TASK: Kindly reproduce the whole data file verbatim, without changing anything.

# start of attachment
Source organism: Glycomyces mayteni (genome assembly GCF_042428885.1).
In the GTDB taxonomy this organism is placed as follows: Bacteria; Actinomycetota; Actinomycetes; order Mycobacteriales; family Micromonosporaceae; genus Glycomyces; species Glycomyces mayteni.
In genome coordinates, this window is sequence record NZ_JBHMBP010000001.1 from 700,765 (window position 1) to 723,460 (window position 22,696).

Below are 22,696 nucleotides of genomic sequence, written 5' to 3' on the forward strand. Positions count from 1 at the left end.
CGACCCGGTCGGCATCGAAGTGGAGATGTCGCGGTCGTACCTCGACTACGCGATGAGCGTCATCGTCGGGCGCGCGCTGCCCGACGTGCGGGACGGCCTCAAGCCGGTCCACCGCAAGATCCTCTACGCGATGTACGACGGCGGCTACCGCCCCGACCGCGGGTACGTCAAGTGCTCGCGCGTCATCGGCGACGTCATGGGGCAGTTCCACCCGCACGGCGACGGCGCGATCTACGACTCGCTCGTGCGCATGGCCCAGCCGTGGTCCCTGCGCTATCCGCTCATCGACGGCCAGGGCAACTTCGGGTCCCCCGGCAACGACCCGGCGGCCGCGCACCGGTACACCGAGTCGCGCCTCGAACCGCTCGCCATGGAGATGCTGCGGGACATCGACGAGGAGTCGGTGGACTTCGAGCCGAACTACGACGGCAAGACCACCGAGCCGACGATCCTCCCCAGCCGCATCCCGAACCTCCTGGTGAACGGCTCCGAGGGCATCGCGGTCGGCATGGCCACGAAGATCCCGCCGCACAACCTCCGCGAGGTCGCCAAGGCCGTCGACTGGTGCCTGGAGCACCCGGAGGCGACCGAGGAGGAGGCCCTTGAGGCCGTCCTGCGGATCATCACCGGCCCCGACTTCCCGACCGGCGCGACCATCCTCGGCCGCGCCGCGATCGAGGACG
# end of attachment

Source organism: Glycomyces mayteni (genome assembly GCF_042428885.1).
In the GTDB taxonomy this organism is placed as follows: Bacteria; Actinomycetota; Actinomycetes; order Mycobacteriales; family Micromonosporaceae; genus Glycomyces; species Glycomyces mayteni.
In genome coordinates, this window is sequence record NZ_JBHMBP010000001.1 from 700,765 (window position 1) to 723,460 (window position 22,696).

Below are 22,696 nucleotides of genomic sequence, written 5' to 3' on the forward strand. Positions count from 1 at the left end.
CGACCCGGTCGGCATCGAAGTGGAGATGTCGCGGTCGTACCTCGACTACGCGATGAGCGTCATCGTCGGGCGCGCGCTGCCCGACGTGCGGGACGGCCTCAAGCCGGTCCACCGCAAGATCCTCTACGCGATGTACGACGGCGGCTACCGCCCCGACCGCGGGTACGTCAAGTGCTCGCGCGTCATCGGCGACGTCATGGGGCAGTTCCACCCGCACGGCGACGGCGCGATCTACGACTCGCTCGTGCGCATGGCCCAGCCGTGGTCCCTGCGCTATCCGCTCATCGACGGCCAGGGCAACTTCGGGTCCCCCGGCAACGACCCGGCGGCCGCGCACCGGTACACCGAGTCGCGCCTCGAACCGCTCGCCATGGAGATGCTGCGGGACATCGACGAGGAGTCGGTGGACTTCGAGCCGAACTACGACGGCAAGACCACCGAGCCGACGATCCTCCCCAGCCGCATCCCGAACCTCCTGGTGAACGGCTCCGAGGGCATCGCGGTCGGCATGGCCACGAAGATCCCGCCGCACAACCTCCGCGAGGTCGCCAAGGCCGTCGACTGGTGCCTGGAGCACCCGGAGGCGACCGAGGAGGAGGCCCTTGAGGCCGTCCTGCGGATCATCACCGGCCCCGACTTCCCGACCGGCGCGACCATCCTCGGCCGCGCCGCGATCGAGGACG